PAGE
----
BTree (Author, OffsetDateTime) covers the first two desired queries. Getting all the posts by a given author and the latest N posts by a given author are both supported by variations of a call to the rangeClosed.prefix function. It queries the BTree for all keys within the given range, using only the first element of the compound key.

getAllPostsByAuthor : Storage -> Author -> {Remote} [Post]
getAllPostsByAuthor storage author =
  postsByAuthor = Storage.postsByAuthor storage
  streamEntities = rangeClosed.prefix postsByAuthor prefixOrdering author author (at2) streamEntities |> Stream.toList!

getLatestPostsByAuthor : Storage -> Author -> Nat -> {Remote} [Post]
getLatestPostsByAuthor storage author n =
  postsByAuthor = Storage.postsByAuthor storage
  streamEntities = rangeClosed.prefix postsByAuthor prefixOrdering author author
  Stream.take n streamEntities |> (at2) |> Stream.toList!

Likewise, to support the final query across all authors over time, we’ll use the BTree keyed by (OffsetDateTime, Author) and the same prefixQuery function.

getLatestPosts : Storage -> OffsetDateTime -> Nat -> {Remote} [Post]
getLatestPosts storage time n =
  postsByTimestamp = Storage.postsByTimestamp storage
  streamEntities = rangeClosed.prefix postsByTimestamp prefixOrdering time time
  Stream.take n streamEntities |> (at2) |> Stream.toList!

Use transactionality to sync your data across BTrees

Keeping two BTrees around with the same content but different keys sounds like a recipe for inconsistency, but the Cloud’s durable storage layer has another mechanism for keeping data in sync and that is transactionality.

Represented by the Transaction ability in functions like BTree.write.tx, we can use this ability to describe interactions with the cloud’s storage layer that need to complete together.

In our case, when we receive a new blogpost, we need to write to both BTrees in the same transactional block. Below, the transactional block is opened by the do keyword, and run as a State interaction with the transact.random function.

writePost : Storage -> Author -> OffsetDateTime -> Post -> {Remote, State, Exception, Random} ()
writePost storage author time newPost =
  postByAuthorBTree = Storage.postsByAuthor storage
  postByTimestampBTree = Storage.postsByTimestamp storage
  db = Storage.database storage
  State.transact.random db do
      BTree.write.tx postByAuthorBTree (author, time) newPost
      BTree.write.tx postByTimestampBTree (time, author) newPost

Run a test deployment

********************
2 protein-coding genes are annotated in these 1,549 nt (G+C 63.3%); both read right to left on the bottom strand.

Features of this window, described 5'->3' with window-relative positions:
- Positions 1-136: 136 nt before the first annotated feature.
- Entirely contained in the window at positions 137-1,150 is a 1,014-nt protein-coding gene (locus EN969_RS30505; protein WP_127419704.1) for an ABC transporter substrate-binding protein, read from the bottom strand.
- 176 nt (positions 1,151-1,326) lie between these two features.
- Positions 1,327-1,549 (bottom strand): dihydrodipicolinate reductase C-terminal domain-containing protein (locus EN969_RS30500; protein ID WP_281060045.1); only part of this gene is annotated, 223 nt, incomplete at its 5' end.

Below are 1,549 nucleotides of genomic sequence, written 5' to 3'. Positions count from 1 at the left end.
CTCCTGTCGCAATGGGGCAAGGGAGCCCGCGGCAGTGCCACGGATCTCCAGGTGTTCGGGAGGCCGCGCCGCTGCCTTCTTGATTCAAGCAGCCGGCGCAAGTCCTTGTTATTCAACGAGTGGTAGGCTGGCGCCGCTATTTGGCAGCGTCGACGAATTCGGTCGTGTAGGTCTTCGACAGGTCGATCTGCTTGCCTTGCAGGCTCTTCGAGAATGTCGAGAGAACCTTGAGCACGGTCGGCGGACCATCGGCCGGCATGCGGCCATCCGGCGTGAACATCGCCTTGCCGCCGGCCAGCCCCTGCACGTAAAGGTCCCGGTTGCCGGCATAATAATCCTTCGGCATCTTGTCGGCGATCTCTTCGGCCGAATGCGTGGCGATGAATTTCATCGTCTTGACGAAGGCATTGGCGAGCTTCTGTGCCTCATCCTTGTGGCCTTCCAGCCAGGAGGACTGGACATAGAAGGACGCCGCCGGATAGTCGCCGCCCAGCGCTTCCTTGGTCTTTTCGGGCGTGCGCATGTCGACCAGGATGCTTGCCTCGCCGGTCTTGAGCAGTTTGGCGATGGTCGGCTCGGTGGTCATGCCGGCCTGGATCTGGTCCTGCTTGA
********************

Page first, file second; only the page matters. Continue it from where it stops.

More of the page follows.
You can exercise each of these database interactions in local tests by writing posts with the writePost function and then querying them with your various read functions. Here's an example of a test run that writes two posts and then queries for all posts by a given author:

createStorage : '{Exception, Cloud} Storage
createStorage = do
  database = Database.create "posts"
  Database.assign database (!Environment.default)
  postsByTimestamp = BTree.named database "postsByTimestamp" Universal.ordering
  postsByAuthor = BTree.named database "postsByAuthor" Universal.ordering
  Storage database postsByTimestamp postsByAuthor

testGetAuthor : '{IO, Exception} [Post]
testGetAuthor = Cloud.main.local do
  postTime = !OffsetDateTime.current
  secondTime = addDuration postTime (Duration.seconds +10)
  storage = !createStorage
  Cloud.submit (!Environment.default) do
    writePost storage (Author "Alice") postTime (Post "Hello" "World" postTime)
    writePost storage (Author "Bob") secondTime (Post "Goodbye" "Computer" secondTime)
    getAllPostsByAuthor storage (Author "Alice")

Note that the local updates and reads to the database must take place in the same Cloud.main.local block. Entering run testGetAuthor in the UCM will return a list of posts by the author "Alice", not "Bob".


Working with BTree requires slightly different thinking about your data modeling. If you’re ever stuck, remember:

  • Your BTree should very seldom look like BTree Key [ListOfValues]
  • Start by describing the queries your application will need to perform. It will help dictate what your data should be keyed by.
  • It’s not uncommon to coordinate multiple BTrees with Transactions in order to serve different access patterns for your data.

📚 Learn more about BTree via the API docs